Aboriginal Water Rights

First Nations and Water Rights in Australia

MLDRIN’s core work involves advancing our members rights to protect, manage and own water resources on their traditional Country.

First Nations have inherent rights to use and manage waterways, in order to sustain our cultural traditions and build sustainable livelihoods for our communities.

These rights are recognised in international agreements and protocols, as well as in Australia’s domestic law and policy.

However, Australian governments have consistently failed to meet these commitments.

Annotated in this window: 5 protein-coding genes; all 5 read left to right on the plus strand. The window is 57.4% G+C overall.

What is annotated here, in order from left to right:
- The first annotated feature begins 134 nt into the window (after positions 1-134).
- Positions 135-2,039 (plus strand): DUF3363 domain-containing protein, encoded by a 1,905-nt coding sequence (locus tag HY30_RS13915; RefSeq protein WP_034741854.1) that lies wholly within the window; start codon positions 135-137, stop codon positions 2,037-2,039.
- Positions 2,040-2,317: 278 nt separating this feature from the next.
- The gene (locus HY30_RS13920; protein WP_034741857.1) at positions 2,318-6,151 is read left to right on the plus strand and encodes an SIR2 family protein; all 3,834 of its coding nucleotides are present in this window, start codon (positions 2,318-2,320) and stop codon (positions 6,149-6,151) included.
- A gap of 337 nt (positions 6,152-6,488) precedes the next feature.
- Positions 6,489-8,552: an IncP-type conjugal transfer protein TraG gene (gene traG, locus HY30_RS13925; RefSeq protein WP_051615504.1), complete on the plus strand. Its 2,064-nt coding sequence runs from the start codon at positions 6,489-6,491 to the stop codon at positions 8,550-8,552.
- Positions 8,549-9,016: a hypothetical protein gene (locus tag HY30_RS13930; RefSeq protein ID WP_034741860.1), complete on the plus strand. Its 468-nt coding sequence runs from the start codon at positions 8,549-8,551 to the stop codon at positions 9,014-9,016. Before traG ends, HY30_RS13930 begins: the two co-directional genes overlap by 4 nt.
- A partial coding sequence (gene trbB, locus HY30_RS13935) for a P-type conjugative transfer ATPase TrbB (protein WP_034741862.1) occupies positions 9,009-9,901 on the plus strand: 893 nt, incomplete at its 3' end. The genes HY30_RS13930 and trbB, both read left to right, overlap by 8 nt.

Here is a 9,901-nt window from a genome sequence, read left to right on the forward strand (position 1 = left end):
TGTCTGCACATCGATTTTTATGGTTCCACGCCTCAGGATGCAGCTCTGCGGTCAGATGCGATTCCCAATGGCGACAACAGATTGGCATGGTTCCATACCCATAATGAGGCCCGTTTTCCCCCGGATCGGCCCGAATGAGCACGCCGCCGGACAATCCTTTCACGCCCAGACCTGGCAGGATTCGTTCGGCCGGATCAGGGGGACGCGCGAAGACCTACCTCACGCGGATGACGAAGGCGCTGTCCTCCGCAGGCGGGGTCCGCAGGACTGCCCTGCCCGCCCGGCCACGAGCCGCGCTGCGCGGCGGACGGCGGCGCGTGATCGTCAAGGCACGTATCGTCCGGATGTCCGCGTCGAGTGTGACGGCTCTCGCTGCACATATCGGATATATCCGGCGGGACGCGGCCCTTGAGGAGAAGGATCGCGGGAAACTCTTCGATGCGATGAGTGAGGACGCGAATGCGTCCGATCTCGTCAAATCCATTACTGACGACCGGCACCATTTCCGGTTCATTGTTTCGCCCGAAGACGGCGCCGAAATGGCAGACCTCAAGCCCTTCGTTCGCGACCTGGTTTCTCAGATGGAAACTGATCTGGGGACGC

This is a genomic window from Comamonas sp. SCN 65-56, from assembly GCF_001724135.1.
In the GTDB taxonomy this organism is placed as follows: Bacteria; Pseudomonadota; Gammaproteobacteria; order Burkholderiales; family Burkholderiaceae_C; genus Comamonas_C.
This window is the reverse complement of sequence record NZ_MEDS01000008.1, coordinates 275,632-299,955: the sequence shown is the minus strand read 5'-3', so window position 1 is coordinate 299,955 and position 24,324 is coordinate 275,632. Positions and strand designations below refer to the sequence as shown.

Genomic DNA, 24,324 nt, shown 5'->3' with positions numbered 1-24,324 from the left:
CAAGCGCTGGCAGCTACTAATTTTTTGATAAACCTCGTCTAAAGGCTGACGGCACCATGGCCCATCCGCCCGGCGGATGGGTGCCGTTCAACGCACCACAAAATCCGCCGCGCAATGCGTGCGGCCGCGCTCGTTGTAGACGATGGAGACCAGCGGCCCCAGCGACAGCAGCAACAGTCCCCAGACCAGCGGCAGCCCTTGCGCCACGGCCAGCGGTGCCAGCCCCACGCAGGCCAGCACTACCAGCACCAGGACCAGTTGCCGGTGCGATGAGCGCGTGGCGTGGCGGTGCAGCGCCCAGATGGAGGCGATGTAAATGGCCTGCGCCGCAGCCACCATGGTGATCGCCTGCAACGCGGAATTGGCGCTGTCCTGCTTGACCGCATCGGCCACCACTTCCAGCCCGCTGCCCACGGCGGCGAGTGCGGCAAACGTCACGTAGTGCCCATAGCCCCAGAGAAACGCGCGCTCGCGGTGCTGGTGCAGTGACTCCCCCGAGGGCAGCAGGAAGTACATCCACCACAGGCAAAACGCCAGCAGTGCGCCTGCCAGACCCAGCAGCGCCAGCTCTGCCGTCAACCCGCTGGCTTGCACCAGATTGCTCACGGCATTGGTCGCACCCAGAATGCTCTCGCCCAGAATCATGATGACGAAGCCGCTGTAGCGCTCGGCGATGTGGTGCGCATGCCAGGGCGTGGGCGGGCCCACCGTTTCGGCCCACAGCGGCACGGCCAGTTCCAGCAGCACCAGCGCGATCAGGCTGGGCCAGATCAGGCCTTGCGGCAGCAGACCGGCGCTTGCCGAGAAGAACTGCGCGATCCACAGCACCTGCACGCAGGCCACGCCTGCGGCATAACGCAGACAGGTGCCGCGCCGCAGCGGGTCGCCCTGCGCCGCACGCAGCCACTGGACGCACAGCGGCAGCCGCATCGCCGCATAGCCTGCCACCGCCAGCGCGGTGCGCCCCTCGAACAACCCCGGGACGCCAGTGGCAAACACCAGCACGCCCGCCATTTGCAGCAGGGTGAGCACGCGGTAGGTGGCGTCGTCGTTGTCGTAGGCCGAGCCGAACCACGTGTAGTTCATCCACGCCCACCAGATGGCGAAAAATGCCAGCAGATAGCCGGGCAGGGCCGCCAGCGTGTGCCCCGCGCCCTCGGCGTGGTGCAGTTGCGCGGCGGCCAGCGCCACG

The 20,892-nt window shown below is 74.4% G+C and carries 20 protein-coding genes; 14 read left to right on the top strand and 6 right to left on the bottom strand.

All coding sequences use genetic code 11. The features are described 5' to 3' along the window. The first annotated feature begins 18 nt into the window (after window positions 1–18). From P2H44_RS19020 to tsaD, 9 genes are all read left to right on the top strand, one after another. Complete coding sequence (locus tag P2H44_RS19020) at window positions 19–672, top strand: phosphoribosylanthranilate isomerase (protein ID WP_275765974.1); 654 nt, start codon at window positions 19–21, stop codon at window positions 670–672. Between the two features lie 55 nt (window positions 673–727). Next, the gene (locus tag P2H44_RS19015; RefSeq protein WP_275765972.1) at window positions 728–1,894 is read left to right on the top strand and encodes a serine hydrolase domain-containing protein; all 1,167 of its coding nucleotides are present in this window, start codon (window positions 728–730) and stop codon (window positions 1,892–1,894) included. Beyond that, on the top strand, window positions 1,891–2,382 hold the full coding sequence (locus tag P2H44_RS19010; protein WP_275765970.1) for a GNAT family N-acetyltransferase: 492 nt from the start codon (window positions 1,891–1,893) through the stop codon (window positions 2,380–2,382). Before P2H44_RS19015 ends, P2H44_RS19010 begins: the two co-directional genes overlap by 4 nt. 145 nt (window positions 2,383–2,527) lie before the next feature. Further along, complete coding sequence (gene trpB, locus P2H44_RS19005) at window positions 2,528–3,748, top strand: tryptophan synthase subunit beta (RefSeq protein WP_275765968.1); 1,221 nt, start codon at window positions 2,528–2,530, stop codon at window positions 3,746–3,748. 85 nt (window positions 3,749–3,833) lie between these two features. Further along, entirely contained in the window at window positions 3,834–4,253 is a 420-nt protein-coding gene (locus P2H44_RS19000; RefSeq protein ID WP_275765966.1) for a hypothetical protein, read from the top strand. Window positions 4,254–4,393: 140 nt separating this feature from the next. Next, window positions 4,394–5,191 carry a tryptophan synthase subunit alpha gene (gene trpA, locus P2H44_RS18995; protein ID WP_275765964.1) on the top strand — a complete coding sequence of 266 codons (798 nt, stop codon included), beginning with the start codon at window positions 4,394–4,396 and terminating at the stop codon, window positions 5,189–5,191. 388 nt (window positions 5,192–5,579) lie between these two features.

Reliable estimates of Aboriginal water ownership in the Basin are hard to find, but a 2010 study commissioned by the Murray Darling Basin Authority found that Aboriginal people had ownership rights over just 8,237 megalitres (ML) of water. [1]

That’s just 0.00007% of the total Basin Sustainable Diversion Limit! [2]

Aboriginal people are marginalised from the modern water market.

Likewise, Aboriginal people face challenges having their voices heard in decisions about how water should be managed.

 

[1] W.S (Bill) Arthur (2010) The Murray-Darling Basin Regional and Basin Plans: Indigenous water and land data. Murray Darling Basin Authority, Commonwealth of Australia. MDBA Publication No 20/12

[2] Murray Darling Basin Plan S. 6.04 (2) Note. p. 28